A Fantastic Woman


Co-Writer/Director Sebastián Lelio

Another excellent film by Mr. Lelio (Gloria), and Chile’s entry for the 2018 Academy Award, is a beautifully told story of a trans woman who’s lover dies and the challenges she faces with his family and society. Daniela Vega, the trans actress in the lead role, is stupendous as a woman unable to express her grief as almost everyone around her denies her humanity and rightful place as a grieving lover. Her reined in performance is tone perfect, and Lelio fills the screen with her face, asking us to read what’s behind it. The cinematography (Benjamín Echazarreta) is splendid, and Lelio mixes in some fantastical visual elements to great effect.

As with many of the Chilean films I’ve seen, there is an underlying tension which I connect to the horrors Chile suffered under the Allende years and the slow process of healing still underway. Although there is no direct linkage to the usual Chilean political touch points, the issue of transgender acceptance is indeed a political matter and one which Lelio connects to both institutions (hospital and police) and family. This is a powerful film to come out of any society, and especially so from a Latino culture in which the issues of LGBTQ are even more volatile. Bravo. Must See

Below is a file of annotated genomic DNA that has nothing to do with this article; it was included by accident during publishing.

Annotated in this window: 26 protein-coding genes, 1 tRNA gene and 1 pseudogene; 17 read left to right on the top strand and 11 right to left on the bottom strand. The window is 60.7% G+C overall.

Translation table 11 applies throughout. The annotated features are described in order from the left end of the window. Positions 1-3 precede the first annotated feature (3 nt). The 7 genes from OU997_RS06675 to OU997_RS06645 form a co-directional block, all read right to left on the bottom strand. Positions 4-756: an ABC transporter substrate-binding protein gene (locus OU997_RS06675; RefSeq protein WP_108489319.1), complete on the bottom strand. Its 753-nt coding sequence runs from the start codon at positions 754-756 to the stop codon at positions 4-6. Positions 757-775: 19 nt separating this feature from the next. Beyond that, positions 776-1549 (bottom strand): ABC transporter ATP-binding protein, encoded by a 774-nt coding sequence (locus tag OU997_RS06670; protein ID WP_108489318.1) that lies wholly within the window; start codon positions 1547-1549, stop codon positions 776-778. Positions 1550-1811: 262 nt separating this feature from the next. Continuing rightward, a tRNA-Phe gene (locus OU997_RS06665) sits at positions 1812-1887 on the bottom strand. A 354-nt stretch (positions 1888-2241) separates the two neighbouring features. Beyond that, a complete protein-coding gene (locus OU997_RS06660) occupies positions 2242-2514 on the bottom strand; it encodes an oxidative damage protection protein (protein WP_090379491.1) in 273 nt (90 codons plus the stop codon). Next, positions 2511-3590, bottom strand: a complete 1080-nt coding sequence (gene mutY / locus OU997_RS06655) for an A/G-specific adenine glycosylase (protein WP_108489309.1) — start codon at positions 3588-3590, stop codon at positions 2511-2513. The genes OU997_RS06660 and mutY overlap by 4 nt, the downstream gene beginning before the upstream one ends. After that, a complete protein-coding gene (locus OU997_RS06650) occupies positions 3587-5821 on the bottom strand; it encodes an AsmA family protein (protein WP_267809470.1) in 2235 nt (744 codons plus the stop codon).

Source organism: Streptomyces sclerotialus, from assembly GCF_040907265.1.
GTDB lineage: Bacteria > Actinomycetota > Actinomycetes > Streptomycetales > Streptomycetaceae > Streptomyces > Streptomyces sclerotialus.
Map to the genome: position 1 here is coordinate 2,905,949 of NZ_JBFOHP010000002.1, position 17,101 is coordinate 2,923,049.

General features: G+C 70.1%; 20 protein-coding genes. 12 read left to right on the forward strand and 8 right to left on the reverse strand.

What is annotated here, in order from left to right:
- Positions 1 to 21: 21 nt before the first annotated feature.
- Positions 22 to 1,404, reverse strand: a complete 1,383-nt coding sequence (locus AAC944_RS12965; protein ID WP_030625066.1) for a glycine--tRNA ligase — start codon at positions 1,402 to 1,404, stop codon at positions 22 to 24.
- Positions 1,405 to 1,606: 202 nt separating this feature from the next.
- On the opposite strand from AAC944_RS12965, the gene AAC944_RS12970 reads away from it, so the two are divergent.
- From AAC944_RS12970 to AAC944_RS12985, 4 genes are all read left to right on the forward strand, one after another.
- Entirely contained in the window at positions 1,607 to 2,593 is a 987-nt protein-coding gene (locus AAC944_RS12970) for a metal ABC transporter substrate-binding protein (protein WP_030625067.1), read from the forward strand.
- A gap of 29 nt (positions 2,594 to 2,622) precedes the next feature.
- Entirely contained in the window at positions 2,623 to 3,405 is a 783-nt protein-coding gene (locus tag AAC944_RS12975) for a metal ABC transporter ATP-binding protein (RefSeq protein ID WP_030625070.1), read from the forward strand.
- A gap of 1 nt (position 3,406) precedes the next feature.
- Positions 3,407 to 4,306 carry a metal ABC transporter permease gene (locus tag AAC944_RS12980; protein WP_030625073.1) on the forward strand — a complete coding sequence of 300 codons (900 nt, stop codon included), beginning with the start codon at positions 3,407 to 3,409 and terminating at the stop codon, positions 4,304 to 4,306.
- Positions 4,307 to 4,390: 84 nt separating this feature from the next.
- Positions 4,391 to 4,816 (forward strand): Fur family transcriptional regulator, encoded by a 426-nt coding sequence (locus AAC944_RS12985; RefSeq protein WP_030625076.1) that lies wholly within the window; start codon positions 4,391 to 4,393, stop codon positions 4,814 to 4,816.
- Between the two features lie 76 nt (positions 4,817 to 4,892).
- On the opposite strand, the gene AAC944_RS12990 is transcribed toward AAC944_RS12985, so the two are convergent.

Relatable Reviews

  • A.O. Scott at the NY Times gives it his highest marks and praise. “Psychologically astute and socially aware as the film is, it is also infused with mystery and melodrama, with bright colors and emotional shadows. Almodóvarian and Buñuelian grace notes adorn its matter-of-fact melody, and its surface modesty camouflages an unruly, extravagant spirit. You may not realize until the very end that you have been gazing at the portrait of an artist in the throes of self-creation.”
  • Justin Chang in the LA Times also gives it the highest marks, singling out Vega’sperformance. “For the better part of two hours (Lelio) follows Marina as she races from devastation to determination, from righteous anger to melancholy understanding, across a city that views her with rude indifference at best and predatory contempt at worst. The camera’s presence thus imposes its own corrective. Its sole purpose is to see Marina — and know her — as fully as possible.”